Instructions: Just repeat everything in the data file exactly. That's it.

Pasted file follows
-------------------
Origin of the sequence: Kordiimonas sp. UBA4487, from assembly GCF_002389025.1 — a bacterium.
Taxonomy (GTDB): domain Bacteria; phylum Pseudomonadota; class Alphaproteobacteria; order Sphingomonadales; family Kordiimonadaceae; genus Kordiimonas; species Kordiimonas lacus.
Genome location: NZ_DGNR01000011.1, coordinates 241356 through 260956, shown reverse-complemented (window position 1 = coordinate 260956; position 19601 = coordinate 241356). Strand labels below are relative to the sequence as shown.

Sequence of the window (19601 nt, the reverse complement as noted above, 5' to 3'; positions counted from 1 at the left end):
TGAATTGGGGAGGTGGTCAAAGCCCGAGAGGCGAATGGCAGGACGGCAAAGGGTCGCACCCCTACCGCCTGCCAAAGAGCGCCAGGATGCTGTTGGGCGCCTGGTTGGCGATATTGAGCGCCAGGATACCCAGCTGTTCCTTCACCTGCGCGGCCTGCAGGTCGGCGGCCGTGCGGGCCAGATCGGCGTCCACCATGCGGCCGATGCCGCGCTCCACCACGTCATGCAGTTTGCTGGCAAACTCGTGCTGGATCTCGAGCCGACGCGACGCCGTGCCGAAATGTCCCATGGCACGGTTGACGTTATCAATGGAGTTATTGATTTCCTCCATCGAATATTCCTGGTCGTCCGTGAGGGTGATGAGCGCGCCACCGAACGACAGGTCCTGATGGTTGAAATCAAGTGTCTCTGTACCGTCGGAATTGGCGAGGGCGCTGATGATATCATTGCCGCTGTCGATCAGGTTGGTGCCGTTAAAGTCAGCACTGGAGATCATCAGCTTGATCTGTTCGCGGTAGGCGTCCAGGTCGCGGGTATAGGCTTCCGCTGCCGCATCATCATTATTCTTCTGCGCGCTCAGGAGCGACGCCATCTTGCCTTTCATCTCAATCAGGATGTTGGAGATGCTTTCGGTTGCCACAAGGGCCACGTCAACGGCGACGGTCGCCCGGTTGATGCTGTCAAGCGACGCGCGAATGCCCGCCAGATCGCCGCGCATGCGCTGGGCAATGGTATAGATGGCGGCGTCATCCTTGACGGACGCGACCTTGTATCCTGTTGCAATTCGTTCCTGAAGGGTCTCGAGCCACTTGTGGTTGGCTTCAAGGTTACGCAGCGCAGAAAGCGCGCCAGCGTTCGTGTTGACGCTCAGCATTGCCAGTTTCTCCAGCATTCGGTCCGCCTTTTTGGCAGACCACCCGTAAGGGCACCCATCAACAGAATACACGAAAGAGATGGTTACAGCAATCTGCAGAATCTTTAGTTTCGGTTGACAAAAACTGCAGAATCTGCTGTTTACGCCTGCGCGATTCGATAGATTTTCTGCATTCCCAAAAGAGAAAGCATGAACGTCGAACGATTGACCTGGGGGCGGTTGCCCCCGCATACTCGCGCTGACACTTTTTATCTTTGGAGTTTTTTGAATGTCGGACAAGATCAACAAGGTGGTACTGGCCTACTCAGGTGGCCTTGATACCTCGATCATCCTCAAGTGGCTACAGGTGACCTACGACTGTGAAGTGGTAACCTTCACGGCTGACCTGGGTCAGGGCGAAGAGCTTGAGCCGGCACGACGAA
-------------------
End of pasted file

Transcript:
Origin of the sequence: Kordiimonas sp. UBA4487, from assembly GCF_002389025.1 — a bacterium.
Taxonomy (GTDB): domain Bacteria; phylum Pseudomonadota; class Alphaproteobacteria; order Sphingomonadales; family Kordiimonadaceae; genus Kordiimonas; species Kordiimonas lacus.
Genome location: NZ_DGNR01000011.1, coordinates 241356 through 260956, shown reverse-complemented (window position 1 = coordinate 260956; position 19601 = coordinate 241356). Strand labels below are relative to the sequence as shown.

Sequence of the window (19601 nt, the reverse complement as noted above, 5' to 3'; positions counted from 1 at the left end):
TGAATTGGGGAGGTGGTCAAAGCCCGAGAGGCGAATGGCAGGACGGCAAAGGGTCGCACCCCTACCGCCTGCCAAAGAGCGCCAGGATGCTGTTGGGCGCCTGGTTGGCGATATTGAGCGCCAGGATACCCAGCTGTTCCTTCACCTGCGCGGCCTGCAGGTCGGCGGCCGTGCGGGCCAGATCGGCGTCCACCATGCGGCCGATGCCGCGCTCCACCACGTCATGCAGTTTGCTGGCAAACTCGTGCTGGATCTCGAGCCGACGCGACGCCGTGCCGAAATGTCCCATGGCACGGTTGACGTTATCAATGGAGTTATTGATTTCCTCCATCGAATATTCCTGGTCGTCCGTGAGGGTGATGAGCGCGCCACCGAACGACAGGTCCTGATGGTTGAAATCAAGTGTCTCTGTACCGTCGGAATTGGCGAGGGCGCTGATGATATCATTGCCGCTGTCGATCAGGTTGGTGCCGTTAAAGTCAGCACTGGAGATCATCAGCTTGATCTGTTCGCGGTAGGCGTCCAGGTCGCGGGTATAGGCTTCCGCTGCCGCATCATCATTATTCTTCTGCGCGCTCAGGAGCGACGCCATCTTGCCTTTCATCTCAATCAGGATGTTGGAGATGCTTTCGGTTGCCACAAGGGCCACGTCAACGGCGACGGTCGCCCGGTTGATGCTGTCAAGCGACGCGCGAATGCCCGCCAGATCGCCGCGCATGCGCTGGGCAATGGTATAGATGGCGGCGTCATCCTTGACGGACGCGACCTTGTATCCTGTTGCAATTCGTTCCTGAAGGGTCTCGAGCCACTTGTGGTTGGCTTCAAGGTTACGCAGCGCAGAAAGCGCGCCAGCGTTCGTGTTGACGCTCAGCATTGCCAGTTTCTCCAGCATTCGGTCCGCCTTTTTGGCAGACCACCCGTAAGGGCACCCATCAACAGAATACACGAAAGAGATGGTTACAGCAATCTGCAGAATCTTTAGTTTCGGTTGACAAAAACTGCAGAATCTGCTGTTTACGCCTGCGCGATTCGATAGATTTTCTGCATTCCCAAAAGAGAAAGCATGAACGTCGAACGATTGACCTGGGGGCGGTTGCCCCCGCATACTCGCGCTGACACTTTTTATCTTTGGAGTTTTTTGAATGTCGGACAAGATCAACAAGGTGGTACTGGCCTACTCAGGTGGCCTTGATACCTCGATCATCCTCAAGTGGCTACAGGTGACCTACGACTGTGAAGTGGTAACCTTCACGGCTGACCTGGGTCAGGGCGAAGAGCTTGAGCCGGCACGACGAA